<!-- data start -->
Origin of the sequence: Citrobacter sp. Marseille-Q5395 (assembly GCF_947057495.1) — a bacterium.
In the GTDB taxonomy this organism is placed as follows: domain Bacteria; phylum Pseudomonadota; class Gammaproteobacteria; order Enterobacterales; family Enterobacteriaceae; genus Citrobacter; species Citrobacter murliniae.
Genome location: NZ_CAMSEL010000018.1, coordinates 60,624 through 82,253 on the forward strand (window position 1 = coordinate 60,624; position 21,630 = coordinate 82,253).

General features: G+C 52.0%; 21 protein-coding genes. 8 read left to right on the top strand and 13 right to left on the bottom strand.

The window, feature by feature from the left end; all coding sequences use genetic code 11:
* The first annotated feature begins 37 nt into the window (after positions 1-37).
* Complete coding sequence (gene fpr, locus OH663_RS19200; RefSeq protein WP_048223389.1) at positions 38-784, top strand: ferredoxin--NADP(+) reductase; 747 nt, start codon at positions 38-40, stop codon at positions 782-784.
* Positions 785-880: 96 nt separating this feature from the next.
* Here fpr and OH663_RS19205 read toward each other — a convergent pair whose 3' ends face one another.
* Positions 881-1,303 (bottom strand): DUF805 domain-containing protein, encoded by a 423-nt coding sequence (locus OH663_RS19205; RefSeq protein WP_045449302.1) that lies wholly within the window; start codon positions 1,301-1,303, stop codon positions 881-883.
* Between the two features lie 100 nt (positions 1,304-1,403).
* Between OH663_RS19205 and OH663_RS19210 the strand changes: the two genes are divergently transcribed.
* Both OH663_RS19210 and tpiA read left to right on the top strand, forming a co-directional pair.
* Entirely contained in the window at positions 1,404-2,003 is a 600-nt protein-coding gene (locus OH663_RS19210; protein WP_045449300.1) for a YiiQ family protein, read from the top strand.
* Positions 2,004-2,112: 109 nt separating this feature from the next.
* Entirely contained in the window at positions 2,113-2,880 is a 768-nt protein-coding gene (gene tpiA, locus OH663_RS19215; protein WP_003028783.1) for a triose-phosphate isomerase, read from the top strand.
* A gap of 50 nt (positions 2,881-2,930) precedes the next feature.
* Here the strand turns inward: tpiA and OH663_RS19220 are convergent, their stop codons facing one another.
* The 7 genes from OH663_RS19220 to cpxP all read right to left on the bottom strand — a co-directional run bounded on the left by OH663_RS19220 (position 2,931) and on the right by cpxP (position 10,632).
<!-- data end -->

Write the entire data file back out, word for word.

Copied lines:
Origin of the sequence: Citrobacter sp. Marseille-Q5395 (assembly GCF_947057495.1) — a bacterium.
In the GTDB taxonomy this organism is placed as follows: domain Bacteria; phylum Pseudomonadota; class Gammaproteobacteria; order Enterobacterales; family Enterobacteriaceae; genus Citrobacter; species Citrobacter murliniae.
Genome location: NZ_CAMSEL010000018.1, coordinates 60,624 through 82,253 on the forward strand (window position 1 = coordinate 60,624; position 21,630 = coordinate 82,253).

General features: G+C 52.0%; 21 protein-coding genes. 8 read left to right on the top strand and 13 right to left on the bottom strand.

The window, feature by feature from the left end; all coding sequences use genetic code 11:
* The first annotated feature begins 37 nt into the window (after positions 1-37).
* Complete coding sequence (gene fpr, locus OH663_RS19200; RefSeq protein WP_048223389.1) at positions 38-784, top strand: ferredoxin--NADP(+) reductase; 747 nt, start codon at positions 38-40, stop codon at positions 782-784.
* Positions 785-880: 96 nt separating this feature from the next.
* Here fpr and OH663_RS19205 read toward each other — a convergent pair whose 3' ends face one another.
* Positions 881-1,303 (bottom strand): DUF805 domain-containing protein, encoded by a 423-nt coding sequence (locus OH663_RS19205; RefSeq protein WP_045449302.1) that lies wholly within the window; start codon positions 1,301-1,303, stop codon positions 881-883.
* Between the two features lie 100 nt (positions 1,304-1,403).
* Between OH663_RS19205 and OH663_RS19210 the strand changes: the two genes are divergently transcribed.
* Both OH663_RS19210 and tpiA read left to right on the top strand, forming a co-directional pair.
* Entirely contained in the window at positions 1,404-2,003 is a 600-nt protein-coding gene (locus OH663_RS19210; protein WP_045449300.1) for a YiiQ family protein, read from the top strand.
* Positions 2,004-2,112: 109 nt separating this feature from the next.
* Entirely contained in the window at positions 2,113-2,880 is a 768-nt protein-coding gene (gene tpiA, locus OH663_RS19215; protein WP_003028783.1) for a triose-phosphate isomerase, read from the top strand.
* A gap of 50 nt (positions 2,881-2,930) precedes the next feature.
* Here the strand turns inward: tpiA and OH663_RS19220 are convergent, their stop codons facing one another.
* The 7 genes from OH663_RS19220 to cpxP all read right to left on the bottom strand — a co-directional run bounded on the left by OH663_RS19220 (position 2,931) and on the right by cpxP (position 10,632).